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Anti-corruption and integrity training: learning how to resist corruption

More effective training is pivotal to a collective strategy against corruption, yet our understanding of its efficacy remains incomplete. Proof of concept affirming the impact of such training is well substantiated, and cutting-edge metrics are available for gauging the effectiveness of specific programmes. Furthermore, a plethora of innovative methodologies can be used to augment their efficacy. Collectively, these advances create a conducive environment for rigorous experimentation and systematic learning aimed at optimising the role of integrity training within the anti-corruption toolkit.

3 December 2023
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Anti-corruption and integrity training: learning how to resist corruption

Main points

  • Integrity training plays an essential role in a collective response to corruption. Evidence shows that such training can be very effective, but what type of training works best under what circumstances is a question that remains underexplored.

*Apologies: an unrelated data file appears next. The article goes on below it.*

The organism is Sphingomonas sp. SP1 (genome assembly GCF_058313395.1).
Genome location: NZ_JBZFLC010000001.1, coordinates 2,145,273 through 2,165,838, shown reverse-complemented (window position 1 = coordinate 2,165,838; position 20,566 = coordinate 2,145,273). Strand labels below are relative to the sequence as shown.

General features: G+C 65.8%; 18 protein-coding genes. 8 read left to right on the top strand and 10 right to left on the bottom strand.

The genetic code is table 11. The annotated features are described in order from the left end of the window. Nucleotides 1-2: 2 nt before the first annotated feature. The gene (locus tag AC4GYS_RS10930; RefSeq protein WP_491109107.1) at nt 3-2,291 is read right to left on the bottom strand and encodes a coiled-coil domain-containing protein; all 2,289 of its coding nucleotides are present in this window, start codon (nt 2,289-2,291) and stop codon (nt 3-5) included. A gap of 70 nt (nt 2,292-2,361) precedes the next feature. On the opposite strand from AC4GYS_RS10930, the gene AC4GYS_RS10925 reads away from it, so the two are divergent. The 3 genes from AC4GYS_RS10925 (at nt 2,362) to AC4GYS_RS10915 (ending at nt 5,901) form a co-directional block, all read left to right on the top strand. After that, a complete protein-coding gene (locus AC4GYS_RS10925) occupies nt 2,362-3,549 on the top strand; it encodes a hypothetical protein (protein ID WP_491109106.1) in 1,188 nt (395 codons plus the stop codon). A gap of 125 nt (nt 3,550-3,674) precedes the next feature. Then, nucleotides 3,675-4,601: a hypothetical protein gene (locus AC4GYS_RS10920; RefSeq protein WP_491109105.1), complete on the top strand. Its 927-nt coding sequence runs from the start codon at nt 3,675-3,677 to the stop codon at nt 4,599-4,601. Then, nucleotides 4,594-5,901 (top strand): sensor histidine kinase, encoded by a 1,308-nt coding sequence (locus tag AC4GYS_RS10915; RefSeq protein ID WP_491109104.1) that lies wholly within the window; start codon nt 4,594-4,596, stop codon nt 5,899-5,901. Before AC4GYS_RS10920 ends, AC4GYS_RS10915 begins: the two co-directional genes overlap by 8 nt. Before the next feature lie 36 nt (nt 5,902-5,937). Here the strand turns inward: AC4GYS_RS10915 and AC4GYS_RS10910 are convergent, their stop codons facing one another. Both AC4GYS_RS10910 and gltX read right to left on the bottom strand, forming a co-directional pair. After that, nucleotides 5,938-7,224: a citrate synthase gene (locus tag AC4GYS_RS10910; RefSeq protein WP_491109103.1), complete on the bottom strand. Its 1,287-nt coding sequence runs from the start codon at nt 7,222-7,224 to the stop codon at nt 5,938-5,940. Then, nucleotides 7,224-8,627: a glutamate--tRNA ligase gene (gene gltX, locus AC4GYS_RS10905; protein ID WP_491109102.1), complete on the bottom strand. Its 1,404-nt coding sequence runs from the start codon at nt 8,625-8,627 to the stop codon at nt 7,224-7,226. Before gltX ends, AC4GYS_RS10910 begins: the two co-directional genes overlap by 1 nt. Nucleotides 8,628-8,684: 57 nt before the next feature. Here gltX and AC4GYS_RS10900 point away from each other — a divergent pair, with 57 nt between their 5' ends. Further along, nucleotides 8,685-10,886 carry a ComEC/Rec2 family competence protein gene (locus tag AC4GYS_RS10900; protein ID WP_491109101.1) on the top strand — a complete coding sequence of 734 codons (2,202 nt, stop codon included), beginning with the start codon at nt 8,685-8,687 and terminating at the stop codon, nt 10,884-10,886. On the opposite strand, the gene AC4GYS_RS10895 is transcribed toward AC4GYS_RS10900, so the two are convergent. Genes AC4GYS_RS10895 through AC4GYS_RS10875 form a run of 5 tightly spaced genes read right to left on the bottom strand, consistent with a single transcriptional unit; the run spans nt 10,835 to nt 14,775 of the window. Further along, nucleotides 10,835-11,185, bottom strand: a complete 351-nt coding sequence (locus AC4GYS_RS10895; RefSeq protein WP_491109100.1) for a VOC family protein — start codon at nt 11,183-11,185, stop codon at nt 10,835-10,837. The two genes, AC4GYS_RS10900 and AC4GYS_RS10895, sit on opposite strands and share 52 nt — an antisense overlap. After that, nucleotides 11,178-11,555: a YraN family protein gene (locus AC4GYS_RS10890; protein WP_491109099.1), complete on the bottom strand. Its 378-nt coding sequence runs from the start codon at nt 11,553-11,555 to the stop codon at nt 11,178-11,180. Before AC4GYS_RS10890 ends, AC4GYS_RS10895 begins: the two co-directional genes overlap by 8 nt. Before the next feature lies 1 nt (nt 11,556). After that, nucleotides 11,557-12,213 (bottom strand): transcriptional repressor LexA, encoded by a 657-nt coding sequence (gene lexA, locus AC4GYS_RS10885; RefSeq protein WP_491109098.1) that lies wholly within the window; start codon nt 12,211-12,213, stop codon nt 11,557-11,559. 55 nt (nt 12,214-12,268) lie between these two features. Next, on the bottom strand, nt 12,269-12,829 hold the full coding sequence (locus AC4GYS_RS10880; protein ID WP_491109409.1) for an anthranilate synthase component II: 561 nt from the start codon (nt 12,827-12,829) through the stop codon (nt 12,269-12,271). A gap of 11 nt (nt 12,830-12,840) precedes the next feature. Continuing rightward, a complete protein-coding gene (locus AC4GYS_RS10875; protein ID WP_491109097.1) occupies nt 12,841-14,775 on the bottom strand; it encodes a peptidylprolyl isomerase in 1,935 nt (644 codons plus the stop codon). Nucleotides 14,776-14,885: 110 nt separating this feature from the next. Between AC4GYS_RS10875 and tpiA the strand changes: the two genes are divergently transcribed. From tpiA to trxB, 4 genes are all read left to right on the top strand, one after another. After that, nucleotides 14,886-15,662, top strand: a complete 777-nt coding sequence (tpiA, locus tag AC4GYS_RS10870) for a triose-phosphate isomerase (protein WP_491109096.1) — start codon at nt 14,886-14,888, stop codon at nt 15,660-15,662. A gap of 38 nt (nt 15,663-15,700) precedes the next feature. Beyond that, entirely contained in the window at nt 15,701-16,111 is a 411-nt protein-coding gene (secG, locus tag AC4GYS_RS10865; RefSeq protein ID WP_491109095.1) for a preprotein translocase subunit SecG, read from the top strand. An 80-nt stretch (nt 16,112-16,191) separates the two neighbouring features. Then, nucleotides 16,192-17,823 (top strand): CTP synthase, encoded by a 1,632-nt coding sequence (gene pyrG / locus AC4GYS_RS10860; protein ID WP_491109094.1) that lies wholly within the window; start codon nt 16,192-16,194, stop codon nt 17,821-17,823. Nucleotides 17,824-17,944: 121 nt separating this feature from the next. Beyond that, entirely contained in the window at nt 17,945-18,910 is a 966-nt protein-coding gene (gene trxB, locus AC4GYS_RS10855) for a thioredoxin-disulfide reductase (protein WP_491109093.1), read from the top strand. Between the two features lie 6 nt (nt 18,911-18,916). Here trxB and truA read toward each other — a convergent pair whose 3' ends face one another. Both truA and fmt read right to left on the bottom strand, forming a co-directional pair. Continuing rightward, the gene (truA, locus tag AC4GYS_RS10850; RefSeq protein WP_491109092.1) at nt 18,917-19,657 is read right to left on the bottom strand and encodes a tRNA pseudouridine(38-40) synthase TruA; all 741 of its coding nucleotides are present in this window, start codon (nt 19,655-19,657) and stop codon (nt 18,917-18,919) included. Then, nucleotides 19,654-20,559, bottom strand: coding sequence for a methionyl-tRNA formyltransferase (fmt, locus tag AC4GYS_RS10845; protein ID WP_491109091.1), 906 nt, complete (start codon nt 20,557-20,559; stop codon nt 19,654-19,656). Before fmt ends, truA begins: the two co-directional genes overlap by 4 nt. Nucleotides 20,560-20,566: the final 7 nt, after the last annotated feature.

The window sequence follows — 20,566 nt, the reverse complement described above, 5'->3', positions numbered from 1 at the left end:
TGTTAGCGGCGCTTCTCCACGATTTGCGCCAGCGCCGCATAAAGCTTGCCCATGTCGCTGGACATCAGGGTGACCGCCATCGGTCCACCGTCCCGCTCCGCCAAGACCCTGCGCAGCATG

• Contrary to received wisdom, it is possible to measure the effectiveness and diverse impacts of training. New tools and approaches are available.
  • Embedding training more systematically into efforts to build sustainable peer-support networks offers novel opportunities for impact.
  • Learning from experiences in other fields and focussing on strategies for individual and collective empowerment opens up new spaces for inspiration and experimentation.
  • A stronger, differentiated focus on gender needs to permeate training design and implementation as well as research and learning.

Cite this publication

Zinnbauer, D.; (2023) Anti-corruption and integrity training: learning how to resist corruption. Bergen: U4 Anti-Corruption Resource Centre, Chr. Michelsen Institute (U4 Brief 2023:3)

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About the author

Dieter Zinnbauer

Dr. Dieter Zinnbauer is a research fellow at Copenhagen Business School. He has more than 25 years of experience in governance analysis, training, and strategy advice for intergovernmental and nongovernmental organisations, think tanks, and academic institutions.


All views in this text are the author(s)’, and may differ from the U4 partner agencies’ policies.

This work is licenced under a Creative Commons Attribution-NonCommercial-NoDerivatives 4.0 International licence (CC BY-NC-ND 4.0)


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